Example 3: A Nine-Cycle Sequence Integrating Two Subjects.

        Karen McLellan and I ran this sequence in 1970, with twenty-four students at a small Midwestern college.  It was an ideal group and situation.  Most of the people knew each other, and many were working together on an ongoing basis in various arenas of student government and politics. Together, they comprised the campus’ organizing core for educational reform and political action. Their group assembled itself together, for the first time, and contracted with us to design a workshop pitched to its interests and needs.

        These included organizing educational reform; working more effectively alone and together; and going more deeply into issues raised by the newly-emergent Women’s Liberation movement. Discussion together led us to design a joint workshop in sexual styles and political behavior. All of the participants were highly motivated.

        The sequence ran from Friday noon through Sunday afternoon, in seven sessions covering about 25 hours; we had at our disposal as much environment as we wanted. For the sake of brevity I won’t list the minor context and evaluation sessions, nor the informal activities; the cycles should be clear.

        1.  Recruiting (self-organized)

        2.  Planning (with player input)

(Friday afternoon)

        3.  General context (15 minutes)

        4.  Introductions (60 minutes)

        An open-circle process about the players’ wants and expectations.

        5.  Sexual mirrors (30 minutes)

        Played twice, with same-sex and mixed-sex pairs. Note its location between (4) and (6).

6.  Small group discussion (20 minutes)

        Male and female groups.

7.  Large group discussion (25 minutes), followed by intermission.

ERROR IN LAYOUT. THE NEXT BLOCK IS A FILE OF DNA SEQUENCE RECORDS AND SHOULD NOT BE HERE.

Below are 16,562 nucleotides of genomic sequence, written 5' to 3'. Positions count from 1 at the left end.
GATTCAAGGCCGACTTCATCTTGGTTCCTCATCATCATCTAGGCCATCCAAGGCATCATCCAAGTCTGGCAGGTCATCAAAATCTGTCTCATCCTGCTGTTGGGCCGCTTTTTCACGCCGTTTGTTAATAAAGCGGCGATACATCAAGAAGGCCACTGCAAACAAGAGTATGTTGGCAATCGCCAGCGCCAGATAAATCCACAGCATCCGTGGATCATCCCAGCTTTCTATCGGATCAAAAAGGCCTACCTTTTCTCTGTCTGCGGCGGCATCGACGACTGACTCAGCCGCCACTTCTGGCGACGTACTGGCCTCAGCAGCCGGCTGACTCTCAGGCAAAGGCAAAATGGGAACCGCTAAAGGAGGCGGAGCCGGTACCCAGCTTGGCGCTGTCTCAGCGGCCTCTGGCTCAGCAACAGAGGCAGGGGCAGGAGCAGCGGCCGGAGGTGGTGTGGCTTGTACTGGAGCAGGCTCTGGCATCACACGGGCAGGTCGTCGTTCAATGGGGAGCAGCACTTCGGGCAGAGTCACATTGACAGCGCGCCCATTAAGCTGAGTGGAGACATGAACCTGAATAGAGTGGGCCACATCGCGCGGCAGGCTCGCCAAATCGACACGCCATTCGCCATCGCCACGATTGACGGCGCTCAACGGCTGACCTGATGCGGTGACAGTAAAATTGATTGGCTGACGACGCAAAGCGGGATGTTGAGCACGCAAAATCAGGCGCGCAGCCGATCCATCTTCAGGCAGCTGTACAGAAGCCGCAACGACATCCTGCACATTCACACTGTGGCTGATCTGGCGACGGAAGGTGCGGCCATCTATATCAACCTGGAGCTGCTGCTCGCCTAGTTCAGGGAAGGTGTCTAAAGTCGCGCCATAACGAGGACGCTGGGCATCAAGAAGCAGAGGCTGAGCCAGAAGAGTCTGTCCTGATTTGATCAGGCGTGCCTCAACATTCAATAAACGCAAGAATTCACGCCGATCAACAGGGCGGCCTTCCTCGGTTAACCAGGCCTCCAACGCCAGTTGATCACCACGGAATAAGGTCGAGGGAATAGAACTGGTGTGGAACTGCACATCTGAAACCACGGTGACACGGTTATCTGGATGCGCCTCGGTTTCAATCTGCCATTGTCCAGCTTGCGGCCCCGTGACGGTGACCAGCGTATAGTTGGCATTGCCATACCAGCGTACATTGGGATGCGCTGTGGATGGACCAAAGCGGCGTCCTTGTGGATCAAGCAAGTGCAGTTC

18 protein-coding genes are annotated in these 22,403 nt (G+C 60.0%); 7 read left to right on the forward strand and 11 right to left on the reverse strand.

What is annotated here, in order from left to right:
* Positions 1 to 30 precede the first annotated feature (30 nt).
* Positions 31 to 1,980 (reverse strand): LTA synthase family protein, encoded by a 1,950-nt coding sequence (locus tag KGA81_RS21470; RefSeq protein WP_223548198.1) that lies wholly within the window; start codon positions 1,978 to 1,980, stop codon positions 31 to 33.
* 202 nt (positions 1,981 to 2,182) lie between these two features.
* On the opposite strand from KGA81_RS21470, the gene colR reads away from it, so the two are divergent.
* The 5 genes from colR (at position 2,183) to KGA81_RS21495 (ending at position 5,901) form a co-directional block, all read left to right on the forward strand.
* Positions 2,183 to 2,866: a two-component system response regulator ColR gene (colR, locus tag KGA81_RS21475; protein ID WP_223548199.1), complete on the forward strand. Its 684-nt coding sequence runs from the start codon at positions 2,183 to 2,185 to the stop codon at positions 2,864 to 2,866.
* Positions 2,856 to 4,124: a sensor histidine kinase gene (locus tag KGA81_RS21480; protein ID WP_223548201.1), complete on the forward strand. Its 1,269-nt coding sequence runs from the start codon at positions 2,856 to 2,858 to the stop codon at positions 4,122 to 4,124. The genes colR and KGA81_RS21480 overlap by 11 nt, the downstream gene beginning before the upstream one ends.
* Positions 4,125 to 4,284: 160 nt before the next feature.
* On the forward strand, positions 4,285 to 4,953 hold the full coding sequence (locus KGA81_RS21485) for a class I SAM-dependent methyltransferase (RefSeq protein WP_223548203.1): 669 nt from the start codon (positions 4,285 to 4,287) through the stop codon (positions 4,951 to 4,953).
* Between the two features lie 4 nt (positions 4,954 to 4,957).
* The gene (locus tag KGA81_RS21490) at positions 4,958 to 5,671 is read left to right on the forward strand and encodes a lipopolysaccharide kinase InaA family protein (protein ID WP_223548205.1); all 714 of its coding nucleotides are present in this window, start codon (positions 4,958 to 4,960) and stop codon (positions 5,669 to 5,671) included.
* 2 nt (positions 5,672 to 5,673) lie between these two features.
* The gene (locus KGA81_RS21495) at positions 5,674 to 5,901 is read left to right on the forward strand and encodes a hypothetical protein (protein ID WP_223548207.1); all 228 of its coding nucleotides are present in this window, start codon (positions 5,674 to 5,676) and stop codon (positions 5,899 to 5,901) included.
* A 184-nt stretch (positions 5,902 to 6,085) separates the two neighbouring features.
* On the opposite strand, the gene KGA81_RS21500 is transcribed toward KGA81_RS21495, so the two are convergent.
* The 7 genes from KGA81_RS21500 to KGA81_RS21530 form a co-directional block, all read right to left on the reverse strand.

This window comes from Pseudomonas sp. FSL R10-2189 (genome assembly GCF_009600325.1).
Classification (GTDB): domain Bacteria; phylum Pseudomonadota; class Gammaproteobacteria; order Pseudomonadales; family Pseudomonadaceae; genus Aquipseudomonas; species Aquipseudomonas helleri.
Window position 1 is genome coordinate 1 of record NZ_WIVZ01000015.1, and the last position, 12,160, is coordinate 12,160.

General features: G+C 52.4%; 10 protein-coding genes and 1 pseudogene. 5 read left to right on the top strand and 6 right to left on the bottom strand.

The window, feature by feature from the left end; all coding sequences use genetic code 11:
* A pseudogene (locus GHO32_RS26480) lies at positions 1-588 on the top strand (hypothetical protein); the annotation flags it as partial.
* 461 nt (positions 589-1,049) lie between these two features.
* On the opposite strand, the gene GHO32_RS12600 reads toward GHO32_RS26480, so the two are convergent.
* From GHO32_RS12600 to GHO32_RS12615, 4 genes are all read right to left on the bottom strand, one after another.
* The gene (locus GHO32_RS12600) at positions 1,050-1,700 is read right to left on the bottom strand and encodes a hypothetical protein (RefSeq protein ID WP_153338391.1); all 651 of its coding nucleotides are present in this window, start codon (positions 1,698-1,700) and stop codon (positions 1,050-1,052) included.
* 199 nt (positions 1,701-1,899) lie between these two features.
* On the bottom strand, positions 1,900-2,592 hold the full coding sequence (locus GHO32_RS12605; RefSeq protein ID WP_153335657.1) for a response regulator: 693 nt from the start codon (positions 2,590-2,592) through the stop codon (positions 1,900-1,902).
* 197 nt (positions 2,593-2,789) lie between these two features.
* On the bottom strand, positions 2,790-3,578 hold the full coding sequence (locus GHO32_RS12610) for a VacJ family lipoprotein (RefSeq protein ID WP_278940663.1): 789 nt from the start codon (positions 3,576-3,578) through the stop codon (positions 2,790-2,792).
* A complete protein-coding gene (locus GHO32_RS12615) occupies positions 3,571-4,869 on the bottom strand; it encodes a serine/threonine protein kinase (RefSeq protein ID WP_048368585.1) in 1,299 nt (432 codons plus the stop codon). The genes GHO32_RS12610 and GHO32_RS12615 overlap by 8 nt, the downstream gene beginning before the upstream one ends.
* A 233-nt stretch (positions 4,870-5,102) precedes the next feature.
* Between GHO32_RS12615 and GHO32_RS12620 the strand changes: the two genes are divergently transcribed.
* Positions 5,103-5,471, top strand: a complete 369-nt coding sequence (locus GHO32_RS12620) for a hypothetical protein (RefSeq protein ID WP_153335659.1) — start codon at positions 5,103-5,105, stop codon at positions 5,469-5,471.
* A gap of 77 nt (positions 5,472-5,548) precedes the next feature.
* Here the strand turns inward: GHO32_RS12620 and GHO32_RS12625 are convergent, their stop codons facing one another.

8. Content context (30 minutes)

        Joint presentation by gamekeepers on the Taoist polarities, applying them to some analysis of institutions and the behaviors they condition.

9.  Small group discussion (90 minutes)

        Two mixed groups. Not rejoining them left a dynamic tension.

(Friday night)

;10.  Sexual Animals, three phases (45 minutes)

11.  Small group discussion, male and female groups (40 minutes)

12.  Large group discussion (60 minutes)

(Saturday morning)

13.  Cooperation/Competition (50 minutes)

        Male and female teams. Their styles of work and products were markedly different.

14.  Small group discussion, segregated (40 minutes)

        The gamekeepers’ emphasis on the political nature and style of decision processes was carried over to the next phase.

15.  Large group discussion (45 minutes), followed by lunch.

(Saturday afternoon)

16.   Evaluation and planning, and Warm-up (20 Minutes)

        Too much had been opened up between the players to proceed with the planned cycle, and this afternoon’s cycle was improvised to respond to the women’s need to be heard.  Circle of Sound was used for a preliminary venting and warm-up.

;17.  Caucuses (30 minutes)

        In segregated groups, without the gamekeepers. The processes were open interview, but the exclusion of gamekeepers and the situation’s dynamics made this a somewhat different game.

18.  Reciprocal Fishbowl (40 minutes)

19.  Large group discussion (100 minutes)

20.  Circle of Sound (20 minutes)

        Here, a re-unifying ritual.

(Saturday night)

21.  Reciprocal Theater, preparation and presentation (90 minutes)

        In segregated groups, each representing how an inhibited aspect of its sexuality might be expressed in a work process. (Compare the purpose here with the comparable game in the previous examples. Note also that the use of large teams gave richer process material for the overall political focus of the sequence.)  Sub-phases: context, warm-up, decision, creation, presentation.

Group discussion (60 minutes)